As we start Q2, it's time to revisit our goals for the year, check how much progress we've made and reassess the priorities for the upcoming months. If your organisation is not advancing its DEI goals, know that you are not alone and it's never too late to reshuffle and do things differently. But it's important to understand what is undermining progress.From our experience, there are several factors that compromise the success of DEI programs. Lack of accountability is one of them, but it's not the only one as you can read in the articles linked below:
Let’s start with a question: have we been looking at DEI backwards?
Should we switch the focus from corporation-level programs to grassroots initiatives? After all, leaders can no longer ignore employee activism. To hire and retain a new generation of talent, leaders should respond proactively to the increasing pressures from the workforce.
And it’s not only employees who demand more inclusion. Consumers' shopping decisions are becoming increasingly influenced by social values.
On a different note, and because gender conversations should continue beyond March 8th, this is how shoes can work to highlight and deepen workplace inequities.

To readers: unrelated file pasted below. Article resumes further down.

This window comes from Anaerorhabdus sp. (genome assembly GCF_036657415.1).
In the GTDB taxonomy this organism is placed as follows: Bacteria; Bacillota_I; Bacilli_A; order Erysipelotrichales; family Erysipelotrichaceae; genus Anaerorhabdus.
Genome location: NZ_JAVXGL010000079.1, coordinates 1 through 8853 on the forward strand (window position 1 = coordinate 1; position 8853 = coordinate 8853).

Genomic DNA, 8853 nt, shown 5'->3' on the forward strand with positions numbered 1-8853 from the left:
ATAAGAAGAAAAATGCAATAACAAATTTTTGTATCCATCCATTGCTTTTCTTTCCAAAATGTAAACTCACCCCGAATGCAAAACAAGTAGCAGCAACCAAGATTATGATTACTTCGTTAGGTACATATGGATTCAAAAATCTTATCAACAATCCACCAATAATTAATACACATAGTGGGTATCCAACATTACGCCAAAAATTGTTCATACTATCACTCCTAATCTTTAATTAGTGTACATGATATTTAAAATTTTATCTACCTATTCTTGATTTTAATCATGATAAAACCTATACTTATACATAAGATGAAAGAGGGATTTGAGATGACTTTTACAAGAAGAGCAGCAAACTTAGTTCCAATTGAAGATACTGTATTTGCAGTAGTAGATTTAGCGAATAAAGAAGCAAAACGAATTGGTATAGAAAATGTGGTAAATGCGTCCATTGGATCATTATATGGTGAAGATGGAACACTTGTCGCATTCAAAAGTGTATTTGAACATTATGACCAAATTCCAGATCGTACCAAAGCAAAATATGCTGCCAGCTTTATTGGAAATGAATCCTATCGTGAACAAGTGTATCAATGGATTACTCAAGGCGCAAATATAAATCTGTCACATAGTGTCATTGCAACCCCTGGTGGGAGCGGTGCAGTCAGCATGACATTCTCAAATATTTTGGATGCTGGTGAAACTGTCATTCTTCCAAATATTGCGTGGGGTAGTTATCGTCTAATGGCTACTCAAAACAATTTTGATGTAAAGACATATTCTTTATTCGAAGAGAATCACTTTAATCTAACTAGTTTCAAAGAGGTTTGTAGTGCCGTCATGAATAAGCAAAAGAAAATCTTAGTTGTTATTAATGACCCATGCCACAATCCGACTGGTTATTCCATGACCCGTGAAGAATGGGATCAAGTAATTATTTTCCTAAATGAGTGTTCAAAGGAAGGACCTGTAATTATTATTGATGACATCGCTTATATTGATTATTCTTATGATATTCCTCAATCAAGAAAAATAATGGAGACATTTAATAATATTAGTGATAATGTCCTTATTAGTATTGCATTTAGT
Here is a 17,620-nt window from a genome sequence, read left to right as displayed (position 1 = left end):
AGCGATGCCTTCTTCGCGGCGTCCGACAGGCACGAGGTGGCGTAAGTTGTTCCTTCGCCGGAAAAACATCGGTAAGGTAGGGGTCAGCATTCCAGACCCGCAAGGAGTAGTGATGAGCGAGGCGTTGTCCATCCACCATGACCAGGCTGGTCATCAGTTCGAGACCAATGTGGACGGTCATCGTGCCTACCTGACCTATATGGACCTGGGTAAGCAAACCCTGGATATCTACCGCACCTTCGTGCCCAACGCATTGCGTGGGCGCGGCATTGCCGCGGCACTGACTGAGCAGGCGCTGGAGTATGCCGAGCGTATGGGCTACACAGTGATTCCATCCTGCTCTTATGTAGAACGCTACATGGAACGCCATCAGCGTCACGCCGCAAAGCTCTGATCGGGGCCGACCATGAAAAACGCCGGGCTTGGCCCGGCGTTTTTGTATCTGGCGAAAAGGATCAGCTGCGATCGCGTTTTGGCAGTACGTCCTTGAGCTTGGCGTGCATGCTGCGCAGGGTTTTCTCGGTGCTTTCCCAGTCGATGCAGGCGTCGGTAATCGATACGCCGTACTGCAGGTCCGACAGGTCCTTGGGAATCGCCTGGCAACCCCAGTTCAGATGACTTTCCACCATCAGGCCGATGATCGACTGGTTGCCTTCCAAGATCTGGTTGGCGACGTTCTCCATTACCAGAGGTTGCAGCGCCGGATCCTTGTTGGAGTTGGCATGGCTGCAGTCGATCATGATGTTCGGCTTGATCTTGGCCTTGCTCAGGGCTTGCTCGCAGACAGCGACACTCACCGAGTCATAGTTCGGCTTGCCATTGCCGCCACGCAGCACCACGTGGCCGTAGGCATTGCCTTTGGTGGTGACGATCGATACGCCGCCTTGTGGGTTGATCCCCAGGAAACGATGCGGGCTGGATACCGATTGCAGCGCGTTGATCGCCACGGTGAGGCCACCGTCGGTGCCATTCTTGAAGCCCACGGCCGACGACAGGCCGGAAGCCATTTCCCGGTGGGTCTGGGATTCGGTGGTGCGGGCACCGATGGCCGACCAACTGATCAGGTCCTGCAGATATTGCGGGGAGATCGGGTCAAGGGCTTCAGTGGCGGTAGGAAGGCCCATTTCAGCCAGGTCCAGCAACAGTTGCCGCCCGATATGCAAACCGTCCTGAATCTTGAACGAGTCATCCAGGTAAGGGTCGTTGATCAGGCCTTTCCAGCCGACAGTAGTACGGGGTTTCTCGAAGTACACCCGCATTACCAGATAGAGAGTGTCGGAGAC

Cancel Culture: How Leaders Can Overcome the Fear of Speaking Up (Article)
A leader’s accountability is not to get their words perfect, but to find the courage to overcome the fear of speaking out, roll up their sleeves and move the organisation into the real work of addressing what’s stopping diversity, equity and inclusion.
ERGs: Do they increase exclusion or build inclusion? (Article)
ERGs should be seen as strategic business groups who can fundamentally move the organisation forward. To create impact, ERGs must be able to extend their impact outside of themselves.
Psychological Safety at Work: a Performance Issue (Article)
Companies like Google have found that psychological safety is one of the key elements that make their teams effective. However, it’s a misconception to think that psychologically safe work environments are the norm. In fact, they are rare.
This podcast episode brings Lee Jourdan, member of Pulsely's Advisory Board and former Chief Diversity Officer at Chevron Corporation discussing how he used his leadership role to increase the representation of women, black people, and other minorities in the workplace.